Days 16 — 30 of thanks

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[Image credit: Stuart Miles]

As a continuation of my 15 days of thanks post, here are the remainder of tangibles and intangibles I am ever grateful for.  Of course, there are countless more objects of my affection.  These are just the tip of the iceberg.

16)    One less thing to worry about (the rental property sold!).
17)    The relationship I now share with my daughter after years of struggling with the parent-child dynamics.
18)    Franklin, as in day planner.  Without it, I may forget to write my blogs.
19)    Words with Friends.  Great for vegging out while maintaining an active mind.
20)    Moisturizer.  Or I would look like a lizard 24/7.
21)    My backyard, a private oasis.
22)    Roof rat-free attic.  Knock on wood, or last year’s chewed water line.
23)    Short Arizona winters a.k.a. long Arizona summers.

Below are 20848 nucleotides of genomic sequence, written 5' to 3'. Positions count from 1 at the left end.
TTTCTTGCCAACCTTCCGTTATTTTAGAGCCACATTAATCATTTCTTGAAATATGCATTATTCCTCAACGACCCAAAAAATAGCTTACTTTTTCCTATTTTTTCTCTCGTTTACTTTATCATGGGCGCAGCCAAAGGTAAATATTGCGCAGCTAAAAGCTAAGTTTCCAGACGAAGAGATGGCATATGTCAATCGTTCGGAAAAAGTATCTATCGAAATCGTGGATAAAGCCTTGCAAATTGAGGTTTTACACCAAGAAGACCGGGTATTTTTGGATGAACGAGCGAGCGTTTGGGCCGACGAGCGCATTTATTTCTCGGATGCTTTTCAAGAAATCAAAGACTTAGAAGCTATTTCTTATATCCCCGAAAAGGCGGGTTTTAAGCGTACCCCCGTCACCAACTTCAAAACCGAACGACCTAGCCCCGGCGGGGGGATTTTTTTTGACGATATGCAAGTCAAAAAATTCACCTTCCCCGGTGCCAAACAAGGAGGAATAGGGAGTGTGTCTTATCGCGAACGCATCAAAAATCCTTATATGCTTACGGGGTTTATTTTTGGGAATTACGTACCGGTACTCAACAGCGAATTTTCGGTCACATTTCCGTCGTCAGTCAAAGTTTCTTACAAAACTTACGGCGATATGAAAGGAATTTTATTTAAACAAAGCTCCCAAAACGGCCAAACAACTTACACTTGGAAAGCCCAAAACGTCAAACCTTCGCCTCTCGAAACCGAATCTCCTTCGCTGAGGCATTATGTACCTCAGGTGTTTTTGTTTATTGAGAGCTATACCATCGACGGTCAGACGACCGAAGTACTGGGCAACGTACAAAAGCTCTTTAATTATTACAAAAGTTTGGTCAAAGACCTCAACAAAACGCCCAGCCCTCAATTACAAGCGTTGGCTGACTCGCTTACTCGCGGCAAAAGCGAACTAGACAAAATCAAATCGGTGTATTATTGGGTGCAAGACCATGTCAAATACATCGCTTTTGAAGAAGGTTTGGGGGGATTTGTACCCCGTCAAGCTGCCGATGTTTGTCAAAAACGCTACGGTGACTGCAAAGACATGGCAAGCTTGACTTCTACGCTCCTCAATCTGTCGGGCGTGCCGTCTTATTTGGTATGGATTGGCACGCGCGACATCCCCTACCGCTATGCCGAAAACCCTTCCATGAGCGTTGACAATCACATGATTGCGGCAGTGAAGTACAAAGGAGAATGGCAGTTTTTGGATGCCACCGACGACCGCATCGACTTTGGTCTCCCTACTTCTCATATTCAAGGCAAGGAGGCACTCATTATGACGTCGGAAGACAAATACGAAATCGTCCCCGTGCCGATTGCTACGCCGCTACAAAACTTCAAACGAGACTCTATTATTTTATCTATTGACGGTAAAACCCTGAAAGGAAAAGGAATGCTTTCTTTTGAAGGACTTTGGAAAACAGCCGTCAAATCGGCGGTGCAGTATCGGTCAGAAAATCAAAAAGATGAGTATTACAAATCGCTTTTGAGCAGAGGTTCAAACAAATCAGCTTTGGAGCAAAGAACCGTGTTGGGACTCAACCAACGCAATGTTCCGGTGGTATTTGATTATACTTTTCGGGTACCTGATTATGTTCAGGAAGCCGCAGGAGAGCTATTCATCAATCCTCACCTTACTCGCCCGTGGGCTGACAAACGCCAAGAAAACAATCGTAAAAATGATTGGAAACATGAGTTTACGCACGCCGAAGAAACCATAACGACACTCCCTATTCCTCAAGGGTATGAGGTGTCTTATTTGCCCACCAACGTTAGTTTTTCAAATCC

24)    Kisses and hugs.
25)    Hot tea.
26)    A rare cloudy day.
27)    Happy memories.
28)    “Firsts,” even at my age.
29)    Chips and salsa.
30)    My dentist.

What are you thankful for today?

Getting ready

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[Image credit: Ambro]

In yesterday’s post, When you least expect it, I talked about how I’m afraid if I don’t stick my nose into fate, then I might miss out on what I’ve been waiting for my whole life — or perhaps what I never knew I’ve been waiting for.  But then I worry that tampering with timing and logistics may alter the course of my future altogether.   Instead, I must move forward with the expectation that my limited imagination underestimates the fruits of my labor and that I will be overwhelmed with gratitude once I finally arrive.  However, I have a feeling it’s going to take a lot more patience than I think I possess, while at the same time filling the time and gaps to equip myself for Someday.  And on the days when I’m feeling discouraged and see no progress, I need to remind myself I’m not missing out.  That I’m just getting ready.